Michael did something very nice for me the other day and I wanted to do something nice in return. So while he was out running errands yesterday, I put together one of his all-time favorite meals, a Katsu Chicken Hawaiian Plate Lunch. He loved this dish from the years he spent growing up in Oahu.
I tried to make Katsu chicken only once before and it did not go well. The chicken was all wrong and the sauce was horrible.
This time I relied on a jarred sauce, Bull Dog Brand, which Michael says is almost spot on taste-wise, to the Katsu sauce he grew up eating. I will try to make it from scratch again, but for now the jarred worked just fine.
The thing that really showed the most improvement from my first attempt was the chicken. It was moist and tender on the inside with a perfectly light and crunchy outer crust. We couldn't stop eating it.
This time I also nailed the Hawaiian-style macaroni salad. If you've never eaten it, macaroni salad in Hawaii is just glorified pasta and mayonnaise. It is not at all like the stateside version with celery, onions, pickles, and hard-boiled egg. I am a big fan of the stateside version, but the Hawaiian style is growing on me. It lends itself well to the plate-lunch-style meal where everything is crammed onto the plate, or usually a styrofoam container. Macaroni salad's somewhat bland island cousin let's the other flavors on the plate stand out.
The last essential element of a plate lunch is a mound of sticky white rice.
Here are my recipes for Katsu Chicken and Hawaiian-Style Macaroni Salad. Aloha. Enjoy.
Katsu Chicken Hawaiian Plate Lunch
- Meat pounder or heavy rolling pin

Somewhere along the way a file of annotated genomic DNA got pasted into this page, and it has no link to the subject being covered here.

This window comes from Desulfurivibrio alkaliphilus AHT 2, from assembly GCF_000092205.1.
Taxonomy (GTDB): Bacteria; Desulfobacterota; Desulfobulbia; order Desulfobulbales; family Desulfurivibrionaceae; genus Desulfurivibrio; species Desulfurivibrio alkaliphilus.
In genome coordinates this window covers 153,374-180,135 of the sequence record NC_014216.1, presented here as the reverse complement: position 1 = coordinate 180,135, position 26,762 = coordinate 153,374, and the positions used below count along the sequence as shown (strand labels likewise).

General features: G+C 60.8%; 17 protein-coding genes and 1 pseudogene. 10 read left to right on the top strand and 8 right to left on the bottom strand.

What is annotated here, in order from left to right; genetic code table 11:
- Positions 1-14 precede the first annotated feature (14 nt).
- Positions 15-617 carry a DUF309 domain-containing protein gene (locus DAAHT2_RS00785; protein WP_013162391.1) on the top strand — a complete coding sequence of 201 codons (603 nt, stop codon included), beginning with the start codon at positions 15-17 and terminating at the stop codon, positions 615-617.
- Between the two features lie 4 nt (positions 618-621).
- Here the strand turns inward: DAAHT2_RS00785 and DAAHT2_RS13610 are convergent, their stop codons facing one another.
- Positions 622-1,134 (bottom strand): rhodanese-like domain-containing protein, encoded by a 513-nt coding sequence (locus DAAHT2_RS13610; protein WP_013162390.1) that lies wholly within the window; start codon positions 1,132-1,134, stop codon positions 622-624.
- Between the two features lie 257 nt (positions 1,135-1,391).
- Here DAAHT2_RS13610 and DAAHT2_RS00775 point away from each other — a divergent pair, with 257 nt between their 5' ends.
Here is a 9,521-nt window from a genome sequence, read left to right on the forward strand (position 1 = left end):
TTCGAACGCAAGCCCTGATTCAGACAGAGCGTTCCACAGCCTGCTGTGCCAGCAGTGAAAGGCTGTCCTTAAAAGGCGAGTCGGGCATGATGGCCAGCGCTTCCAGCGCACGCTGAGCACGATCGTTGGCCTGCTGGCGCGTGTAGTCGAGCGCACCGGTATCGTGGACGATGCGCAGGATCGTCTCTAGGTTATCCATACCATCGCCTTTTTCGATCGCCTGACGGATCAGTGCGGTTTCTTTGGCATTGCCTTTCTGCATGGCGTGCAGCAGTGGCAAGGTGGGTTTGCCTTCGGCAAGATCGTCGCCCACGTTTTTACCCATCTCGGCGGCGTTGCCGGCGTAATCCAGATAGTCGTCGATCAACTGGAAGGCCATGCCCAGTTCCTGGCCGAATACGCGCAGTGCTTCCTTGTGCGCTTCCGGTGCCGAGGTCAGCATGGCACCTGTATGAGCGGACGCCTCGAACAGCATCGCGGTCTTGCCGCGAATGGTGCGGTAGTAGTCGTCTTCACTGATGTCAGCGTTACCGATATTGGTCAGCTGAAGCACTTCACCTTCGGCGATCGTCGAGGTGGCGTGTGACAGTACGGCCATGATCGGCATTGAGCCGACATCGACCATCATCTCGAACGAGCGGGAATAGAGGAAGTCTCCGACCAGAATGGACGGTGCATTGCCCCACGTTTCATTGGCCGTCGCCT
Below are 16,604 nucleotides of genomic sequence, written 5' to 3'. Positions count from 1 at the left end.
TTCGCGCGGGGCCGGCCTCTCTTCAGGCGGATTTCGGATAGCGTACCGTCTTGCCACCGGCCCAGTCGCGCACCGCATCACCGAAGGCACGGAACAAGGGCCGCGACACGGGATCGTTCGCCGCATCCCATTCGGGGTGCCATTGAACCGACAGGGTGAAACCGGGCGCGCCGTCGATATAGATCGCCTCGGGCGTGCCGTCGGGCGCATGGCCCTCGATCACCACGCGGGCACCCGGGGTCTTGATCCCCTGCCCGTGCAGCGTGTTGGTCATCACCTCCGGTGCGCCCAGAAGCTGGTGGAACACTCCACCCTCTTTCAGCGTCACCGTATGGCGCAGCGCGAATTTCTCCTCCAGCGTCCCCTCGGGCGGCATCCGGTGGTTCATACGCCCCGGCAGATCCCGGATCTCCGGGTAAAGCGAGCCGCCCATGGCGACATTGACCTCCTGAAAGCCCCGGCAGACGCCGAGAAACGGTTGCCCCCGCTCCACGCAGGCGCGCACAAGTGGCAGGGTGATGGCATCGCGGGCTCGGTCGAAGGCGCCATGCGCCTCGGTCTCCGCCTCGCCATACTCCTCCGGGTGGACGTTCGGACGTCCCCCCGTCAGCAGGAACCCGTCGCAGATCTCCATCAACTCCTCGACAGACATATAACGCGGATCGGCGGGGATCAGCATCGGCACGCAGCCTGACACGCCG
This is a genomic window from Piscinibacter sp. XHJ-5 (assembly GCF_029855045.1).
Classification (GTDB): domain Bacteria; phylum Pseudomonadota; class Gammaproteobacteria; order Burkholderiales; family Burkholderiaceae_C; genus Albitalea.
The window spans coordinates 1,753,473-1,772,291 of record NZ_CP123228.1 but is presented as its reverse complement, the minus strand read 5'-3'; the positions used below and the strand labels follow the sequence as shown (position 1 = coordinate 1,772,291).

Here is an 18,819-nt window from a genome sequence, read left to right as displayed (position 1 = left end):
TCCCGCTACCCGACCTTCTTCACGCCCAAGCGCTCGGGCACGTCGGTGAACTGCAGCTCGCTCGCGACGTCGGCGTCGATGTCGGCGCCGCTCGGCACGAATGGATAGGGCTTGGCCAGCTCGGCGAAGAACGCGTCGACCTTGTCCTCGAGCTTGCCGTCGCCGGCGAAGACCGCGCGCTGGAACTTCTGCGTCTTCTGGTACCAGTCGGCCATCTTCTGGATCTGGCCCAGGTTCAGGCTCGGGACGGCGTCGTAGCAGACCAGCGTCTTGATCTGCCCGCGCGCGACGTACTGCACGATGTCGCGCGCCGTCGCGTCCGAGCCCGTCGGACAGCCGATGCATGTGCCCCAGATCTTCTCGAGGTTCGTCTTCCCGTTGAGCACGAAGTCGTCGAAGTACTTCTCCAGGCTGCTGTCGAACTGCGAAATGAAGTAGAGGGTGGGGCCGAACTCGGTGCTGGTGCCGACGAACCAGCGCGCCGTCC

- Wooden cutting board
- Large zip top bag
- Pie plate or shallow baking dish
- Shallow baking dish
- Large non-stick skillet
- 2 boneless skinless chicken breasts sliced into thirds lengthwise and pounded to a uniform ½" thickness
- Peanut oil or high heat sunflower oil for frying
- 2 eggs beaten with a fork
- ¾ cup cornstarch
- ½ cup water
- ½ teaspoon salt
- ½ teaspoon white pepper
- ⅓ teaspoon granulated garlic
- 2-3 cups Japanese panko bread crumbs don't use Italian style bread crumbs!
- Slice the chicken breasts into thirds lengthwise. Cover with plastic wrap and pound them to a uniform thickness of ½ inch.
- The cleanest way to do this is to place the chicken in a ziplock bag with the air squeezed out. I was able to get three slices into a quart sized bag. When I was done I just stored them in the bag in the fridge until ready to use.
- Make the egg wash for the chicken by combining the beaten egg, cornstarch, water, salt, pepper, and granulated garlic in a long pan. I used a glass loaf pan. Cover and refrigerate until ready to use.
- Stir just before using to incorporate the cornstarch which may have settled to the bottom. Place all the chicken slices into the egg wash at once, or one at a time if you prefer. It was easiest just to soak them all at once.
- Pour the panko bread crumbs into a shallow pan. One at a time, pull the chicken pieces out of the egg wash and pat into the bread crumbs, coating both sides.
- Fry the chicken pieces in a large skillet, preheated with oil to medium high. Use just about a half in of oil up the side of the pan. Cook the chicken until it is lightly golden brown then flip over and cook the other side.
- Don't crowd them in the pan or they won't get crunchy. Don't walk away. These cook fast and burn easily.
- Remove the cooked pieces of chicken to a heated plate in a 200 degree oven until all the pieces are cooked. Serve immediately with a little Katsu sauce over the top and extra for dipping.
- Nutritional data does not include the oil used for frying.
- I used Bull Dog Brand tonkatsu sauce but if you want to make your own, by all means, do it. If it's good, send me the recipe!
Approximate nutrition information is provided as a convenience and courtesy only. You are encouraged to do your own calculations if precise data is required.
We take every effort to ensure that the estimated meal cost per serving is accurate. We use a meal cost analysis application that estimates the cost of a recipe based on groceries purchased at a Walmart store in my geographical area, northern California.